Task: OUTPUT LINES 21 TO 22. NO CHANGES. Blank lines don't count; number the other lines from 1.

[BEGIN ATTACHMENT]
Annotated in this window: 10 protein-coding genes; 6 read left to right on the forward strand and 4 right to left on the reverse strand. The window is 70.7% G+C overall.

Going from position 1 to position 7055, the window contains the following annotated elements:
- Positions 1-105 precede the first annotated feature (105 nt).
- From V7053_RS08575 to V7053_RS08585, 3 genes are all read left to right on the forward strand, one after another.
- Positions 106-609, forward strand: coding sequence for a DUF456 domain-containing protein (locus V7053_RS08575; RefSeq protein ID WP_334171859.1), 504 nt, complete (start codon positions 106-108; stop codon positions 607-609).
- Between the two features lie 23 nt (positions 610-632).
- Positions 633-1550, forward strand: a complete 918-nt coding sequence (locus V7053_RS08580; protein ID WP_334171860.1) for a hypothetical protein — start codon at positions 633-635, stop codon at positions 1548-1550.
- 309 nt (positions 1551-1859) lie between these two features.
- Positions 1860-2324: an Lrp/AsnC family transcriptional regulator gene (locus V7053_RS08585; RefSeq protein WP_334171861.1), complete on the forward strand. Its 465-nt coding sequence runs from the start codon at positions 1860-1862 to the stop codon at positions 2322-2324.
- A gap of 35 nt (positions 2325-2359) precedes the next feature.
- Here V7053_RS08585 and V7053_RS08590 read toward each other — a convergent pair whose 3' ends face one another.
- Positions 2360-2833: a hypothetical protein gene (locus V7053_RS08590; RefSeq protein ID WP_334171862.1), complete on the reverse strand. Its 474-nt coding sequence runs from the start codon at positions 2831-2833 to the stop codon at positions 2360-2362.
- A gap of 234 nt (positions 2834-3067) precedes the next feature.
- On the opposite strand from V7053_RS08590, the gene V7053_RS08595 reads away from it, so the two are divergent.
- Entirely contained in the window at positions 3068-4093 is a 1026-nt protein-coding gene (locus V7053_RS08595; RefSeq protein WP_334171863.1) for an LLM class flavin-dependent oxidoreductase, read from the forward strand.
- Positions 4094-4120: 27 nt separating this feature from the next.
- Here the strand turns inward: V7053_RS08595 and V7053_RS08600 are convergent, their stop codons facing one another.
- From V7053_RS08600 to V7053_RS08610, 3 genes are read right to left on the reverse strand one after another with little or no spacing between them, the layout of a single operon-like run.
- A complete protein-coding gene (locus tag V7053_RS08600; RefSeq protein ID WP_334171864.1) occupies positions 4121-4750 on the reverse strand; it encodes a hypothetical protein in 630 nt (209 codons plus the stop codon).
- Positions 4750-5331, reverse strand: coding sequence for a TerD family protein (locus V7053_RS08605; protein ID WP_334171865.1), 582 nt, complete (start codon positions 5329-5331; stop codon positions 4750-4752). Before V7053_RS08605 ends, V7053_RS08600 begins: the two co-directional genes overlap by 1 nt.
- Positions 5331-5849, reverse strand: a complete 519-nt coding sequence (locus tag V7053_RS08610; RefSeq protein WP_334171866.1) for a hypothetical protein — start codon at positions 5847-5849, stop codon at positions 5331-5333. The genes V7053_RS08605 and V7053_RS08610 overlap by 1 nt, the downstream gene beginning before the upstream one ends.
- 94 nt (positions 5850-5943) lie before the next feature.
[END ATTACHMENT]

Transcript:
- Positions 5331-5849, reverse strand: a complete 519-nt coding sequence (locus tag V7053_RS08610; RefSeq protein WP_334171866.1) for a hypothetical protein — start codon at positions 5847-5849, stop codon at positions 5331-5333. The genes V7053_RS08605 and V7053_RS08610 overlap by 1 nt, the downstream gene beginning before the upstream one ends.
- 94 nt (positions 5850-5943) lie before the next feature.